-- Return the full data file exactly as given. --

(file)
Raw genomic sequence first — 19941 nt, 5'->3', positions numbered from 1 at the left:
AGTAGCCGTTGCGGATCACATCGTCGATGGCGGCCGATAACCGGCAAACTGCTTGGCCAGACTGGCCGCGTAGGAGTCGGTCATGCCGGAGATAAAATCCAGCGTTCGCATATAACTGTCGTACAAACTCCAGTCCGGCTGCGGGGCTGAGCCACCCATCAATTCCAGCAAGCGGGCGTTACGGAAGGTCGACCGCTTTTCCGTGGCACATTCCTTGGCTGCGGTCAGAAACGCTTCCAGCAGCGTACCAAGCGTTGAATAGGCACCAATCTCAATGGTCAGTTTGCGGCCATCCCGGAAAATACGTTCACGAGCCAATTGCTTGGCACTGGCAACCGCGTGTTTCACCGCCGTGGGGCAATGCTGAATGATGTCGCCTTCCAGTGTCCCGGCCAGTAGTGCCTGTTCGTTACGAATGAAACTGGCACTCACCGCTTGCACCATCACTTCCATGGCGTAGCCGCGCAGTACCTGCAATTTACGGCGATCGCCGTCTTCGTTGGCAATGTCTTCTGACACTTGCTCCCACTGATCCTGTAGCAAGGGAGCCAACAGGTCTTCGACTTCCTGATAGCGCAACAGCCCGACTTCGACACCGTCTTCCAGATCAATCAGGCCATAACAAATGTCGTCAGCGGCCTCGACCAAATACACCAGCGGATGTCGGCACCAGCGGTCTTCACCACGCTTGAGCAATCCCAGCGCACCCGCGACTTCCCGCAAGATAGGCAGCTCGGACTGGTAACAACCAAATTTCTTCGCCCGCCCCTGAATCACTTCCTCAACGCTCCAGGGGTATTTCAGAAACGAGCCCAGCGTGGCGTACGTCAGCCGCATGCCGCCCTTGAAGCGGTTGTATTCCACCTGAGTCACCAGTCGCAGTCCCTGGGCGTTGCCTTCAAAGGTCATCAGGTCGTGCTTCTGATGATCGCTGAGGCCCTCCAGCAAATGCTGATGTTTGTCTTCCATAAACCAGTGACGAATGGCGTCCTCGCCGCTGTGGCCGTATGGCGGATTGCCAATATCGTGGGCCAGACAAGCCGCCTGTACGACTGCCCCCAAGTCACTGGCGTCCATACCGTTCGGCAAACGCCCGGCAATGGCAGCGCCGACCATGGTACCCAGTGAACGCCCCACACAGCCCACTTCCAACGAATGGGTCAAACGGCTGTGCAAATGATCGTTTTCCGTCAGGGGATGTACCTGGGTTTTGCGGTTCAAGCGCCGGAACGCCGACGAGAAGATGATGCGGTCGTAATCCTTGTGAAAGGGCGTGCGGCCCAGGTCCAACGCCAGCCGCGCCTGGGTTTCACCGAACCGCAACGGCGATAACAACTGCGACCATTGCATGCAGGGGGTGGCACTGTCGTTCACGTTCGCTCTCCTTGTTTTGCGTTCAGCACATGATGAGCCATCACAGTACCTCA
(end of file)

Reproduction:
Raw genomic sequence first — 19941 nt, 5'->3', positions numbered from 1 at the left:
AGTAGCCGTTGCGGATCACATCGTCGATGGCGGCCGATAACCGGCAAACTGCTTGGCCAGACTGGCCGCGTAGGAGTCGGTCATGCCGGAGATAAAATCCAGCGTTCGCATATAACTGTCGTACAAACTCCAGTCCGGCTGCGGGGCTGAGCCACCCATCAATTCCAGCAAGCGGGCGTTACGGAAGGTCGACCGCTTTTCCGTGGCACATTCCTTGGCTGCGGTCAGAAACGCTTCCAGCAGCGTACCAAGCGTTGAATAGGCACCAATCTCAATGGTCAGTTTGCGGCCATCCCGGAAAATACGTTCACGAGCCAATTGCTTGGCACTGGCAACCGCGTGTTTCACCGCCGTGGGGCAATGCTGAATGATGTCGCCTTCCAGTGTCCCGGCCAGTAGTGCCTGTTCGTTACGAATGAAACTGGCACTCACCGCTTGCACCATCACTTCCATGGCGTAGCCGCGCAGTACCTGCAATTTACGGCGATCGCCGTCTTCGTTGGCAATGTCTTCTGACACTTGCTCCCACTGATCCTGTAGCAAGGGAGCCAACAGGTCTTCGACTTCCTGATAGCGCAACAGCCCGACTTCGACACCGTCTTCCAGATCAATCAGGCCATAACAAATGTCGTCAGCGGCCTCGACCAAATACACCAGCGGATGTCGGCACCAGCGGTCTTCACCACGCTTGAGCAATCCCAGCGCACCCGCGACTTCCCGCAAGATAGGCAGCTCGGACTGGTAACAACCAAATTTCTTCGCCCGCCCCTGAATCACTTCCTCAACGCTCCAGGGGTATTTCAGAAACGAGCCCAGCGTGGCGTACGTCAGCCGCATGCCGCCCTTGAAGCGGTTGTATTCCACCTGAGTCACCAGTCGCAGTCCCTGGGCGTTGCCTTCAAAGGTCATCAGGTCGTGCTTCTGATGATCGCTGAGGCCCTCCAGCAAATGCTGATGTTTGTCTTCCATAAACCAGTGACGAATGGCGTCCTCGCCGCTGTGGCCGTATGGCGGATTGCCAATATCGTGGGCCAGACAAGCCGCCTGTACGACTGCCCCCAAGTCACTGGCGTCCATACCGTTCGGCAAACGCCCGGCAATGGCAGCGCCGACCATGGTACCCAGTGAACGCCCCACACAGCCCACTTCCAACGAATGGGTCAAACGGCTGTGCAAATGATCGTTTTCCGTCAGGGGATGTACCTGGGTTTTGCGGTTCAAGCGCCGGAACGCCGACGAGAAGATGATGCGGTCGTAATCCTTGTGAAAGGGCGTGCGGCCCAGGTCCAACGCCAGCCGCGCCTGGGTTTCACCGAACCGCAACGGCGATAACAACTGCGACCATTGCATGCAGGGGGTGGCACTGTCGTTCACGTTCGCTCTCCTTGTTTTGCGTTCAGCACATGATGAGCCATCACAGTACCTCA